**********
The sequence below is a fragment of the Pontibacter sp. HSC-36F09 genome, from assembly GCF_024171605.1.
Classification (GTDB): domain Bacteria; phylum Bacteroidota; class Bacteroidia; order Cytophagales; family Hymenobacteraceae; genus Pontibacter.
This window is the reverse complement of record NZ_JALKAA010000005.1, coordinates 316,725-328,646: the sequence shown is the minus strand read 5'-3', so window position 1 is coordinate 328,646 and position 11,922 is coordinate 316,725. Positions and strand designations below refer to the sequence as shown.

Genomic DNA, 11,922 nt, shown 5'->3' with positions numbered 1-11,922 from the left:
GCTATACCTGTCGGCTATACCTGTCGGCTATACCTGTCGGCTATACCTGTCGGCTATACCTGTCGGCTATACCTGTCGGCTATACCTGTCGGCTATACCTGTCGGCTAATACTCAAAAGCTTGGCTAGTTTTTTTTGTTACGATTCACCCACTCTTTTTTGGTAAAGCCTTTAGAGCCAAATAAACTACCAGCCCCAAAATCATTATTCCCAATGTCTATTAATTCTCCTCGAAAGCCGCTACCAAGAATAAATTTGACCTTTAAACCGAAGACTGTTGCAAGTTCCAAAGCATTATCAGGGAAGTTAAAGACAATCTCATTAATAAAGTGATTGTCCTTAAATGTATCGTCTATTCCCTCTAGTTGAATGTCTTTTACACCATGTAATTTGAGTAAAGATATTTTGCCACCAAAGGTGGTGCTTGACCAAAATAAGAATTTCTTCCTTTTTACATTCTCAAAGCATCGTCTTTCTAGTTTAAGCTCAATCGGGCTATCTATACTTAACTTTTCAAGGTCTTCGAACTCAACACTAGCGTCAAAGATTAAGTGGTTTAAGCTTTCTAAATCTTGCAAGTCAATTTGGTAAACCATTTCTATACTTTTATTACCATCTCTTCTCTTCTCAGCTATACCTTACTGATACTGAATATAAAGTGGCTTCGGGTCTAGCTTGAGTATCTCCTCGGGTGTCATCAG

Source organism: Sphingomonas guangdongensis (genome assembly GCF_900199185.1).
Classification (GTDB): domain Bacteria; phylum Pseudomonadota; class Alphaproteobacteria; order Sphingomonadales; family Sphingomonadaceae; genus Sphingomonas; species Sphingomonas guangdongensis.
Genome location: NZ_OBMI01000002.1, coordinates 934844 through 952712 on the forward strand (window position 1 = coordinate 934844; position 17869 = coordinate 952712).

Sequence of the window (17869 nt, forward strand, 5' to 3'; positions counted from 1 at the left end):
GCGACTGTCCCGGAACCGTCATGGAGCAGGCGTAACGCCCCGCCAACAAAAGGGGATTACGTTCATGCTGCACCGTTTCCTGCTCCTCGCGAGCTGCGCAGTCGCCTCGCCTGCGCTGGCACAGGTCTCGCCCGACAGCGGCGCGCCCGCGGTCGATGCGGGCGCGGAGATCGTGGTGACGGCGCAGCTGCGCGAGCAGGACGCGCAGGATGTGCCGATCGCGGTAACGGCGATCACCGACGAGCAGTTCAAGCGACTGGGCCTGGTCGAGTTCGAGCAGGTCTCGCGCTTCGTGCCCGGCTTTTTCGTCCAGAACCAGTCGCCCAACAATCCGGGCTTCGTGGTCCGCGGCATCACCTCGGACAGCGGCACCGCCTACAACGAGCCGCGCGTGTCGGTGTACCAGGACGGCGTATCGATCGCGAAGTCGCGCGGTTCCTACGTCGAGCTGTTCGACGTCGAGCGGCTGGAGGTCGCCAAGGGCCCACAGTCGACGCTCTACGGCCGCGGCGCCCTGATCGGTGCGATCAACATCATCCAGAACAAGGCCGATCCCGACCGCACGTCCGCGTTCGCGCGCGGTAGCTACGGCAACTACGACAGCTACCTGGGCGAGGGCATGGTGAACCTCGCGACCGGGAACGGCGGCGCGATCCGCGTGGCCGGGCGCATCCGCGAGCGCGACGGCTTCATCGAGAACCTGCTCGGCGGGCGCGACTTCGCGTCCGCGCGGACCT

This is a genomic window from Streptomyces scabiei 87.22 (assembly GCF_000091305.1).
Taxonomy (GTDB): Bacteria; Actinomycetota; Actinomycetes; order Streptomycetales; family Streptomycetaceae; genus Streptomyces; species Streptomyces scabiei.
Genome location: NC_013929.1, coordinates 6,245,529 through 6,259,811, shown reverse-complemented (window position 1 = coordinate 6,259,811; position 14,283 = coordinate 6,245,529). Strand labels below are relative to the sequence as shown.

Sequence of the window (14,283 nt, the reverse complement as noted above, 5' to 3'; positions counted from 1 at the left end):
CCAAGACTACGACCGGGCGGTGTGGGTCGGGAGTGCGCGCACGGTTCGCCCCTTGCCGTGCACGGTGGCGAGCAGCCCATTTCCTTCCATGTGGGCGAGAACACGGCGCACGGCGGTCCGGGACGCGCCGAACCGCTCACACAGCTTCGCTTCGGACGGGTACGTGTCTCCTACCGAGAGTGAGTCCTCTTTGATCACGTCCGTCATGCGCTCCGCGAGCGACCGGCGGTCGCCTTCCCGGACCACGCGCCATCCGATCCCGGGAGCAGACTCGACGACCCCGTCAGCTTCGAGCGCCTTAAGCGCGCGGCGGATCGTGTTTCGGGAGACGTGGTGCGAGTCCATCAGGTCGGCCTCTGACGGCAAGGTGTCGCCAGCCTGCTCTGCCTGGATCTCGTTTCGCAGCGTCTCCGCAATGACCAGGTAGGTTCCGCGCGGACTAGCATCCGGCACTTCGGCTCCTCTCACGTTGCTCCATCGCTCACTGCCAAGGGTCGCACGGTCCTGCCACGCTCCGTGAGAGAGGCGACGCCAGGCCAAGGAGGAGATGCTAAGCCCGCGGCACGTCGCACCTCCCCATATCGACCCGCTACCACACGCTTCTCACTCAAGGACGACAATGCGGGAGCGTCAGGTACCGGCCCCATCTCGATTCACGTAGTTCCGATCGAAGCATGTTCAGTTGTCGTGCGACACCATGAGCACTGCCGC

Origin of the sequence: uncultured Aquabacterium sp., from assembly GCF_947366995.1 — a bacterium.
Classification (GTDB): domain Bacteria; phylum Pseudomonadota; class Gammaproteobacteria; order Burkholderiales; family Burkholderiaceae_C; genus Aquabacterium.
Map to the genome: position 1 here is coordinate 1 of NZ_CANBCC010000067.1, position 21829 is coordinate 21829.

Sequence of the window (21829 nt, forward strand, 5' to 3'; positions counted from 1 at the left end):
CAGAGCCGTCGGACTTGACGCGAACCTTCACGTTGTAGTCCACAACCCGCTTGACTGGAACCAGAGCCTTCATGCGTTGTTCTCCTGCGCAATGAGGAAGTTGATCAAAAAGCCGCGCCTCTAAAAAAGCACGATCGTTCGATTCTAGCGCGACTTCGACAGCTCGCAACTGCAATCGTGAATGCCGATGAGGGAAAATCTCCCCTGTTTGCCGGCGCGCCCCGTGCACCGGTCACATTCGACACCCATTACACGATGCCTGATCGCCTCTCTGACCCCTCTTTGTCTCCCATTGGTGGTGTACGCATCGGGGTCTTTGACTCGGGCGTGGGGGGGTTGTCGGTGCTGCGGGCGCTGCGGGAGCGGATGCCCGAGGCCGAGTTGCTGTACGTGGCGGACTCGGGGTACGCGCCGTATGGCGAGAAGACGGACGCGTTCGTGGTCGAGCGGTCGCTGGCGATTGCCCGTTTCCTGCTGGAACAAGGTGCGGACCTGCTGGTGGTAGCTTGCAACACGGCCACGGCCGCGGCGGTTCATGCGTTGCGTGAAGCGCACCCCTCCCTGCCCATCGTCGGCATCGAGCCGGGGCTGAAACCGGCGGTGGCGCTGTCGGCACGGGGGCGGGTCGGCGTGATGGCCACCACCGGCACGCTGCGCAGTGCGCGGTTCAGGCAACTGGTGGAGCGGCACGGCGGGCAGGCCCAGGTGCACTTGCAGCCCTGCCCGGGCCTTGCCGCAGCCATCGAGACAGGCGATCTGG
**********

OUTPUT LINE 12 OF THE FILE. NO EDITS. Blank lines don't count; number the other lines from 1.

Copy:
Taxonomy (GTDB): Bacteria; Actinomycetota; Actinomycetes; order Streptomycetales; family Streptomycetaceae; genus Streptomyces; species Streptomyces scabiei.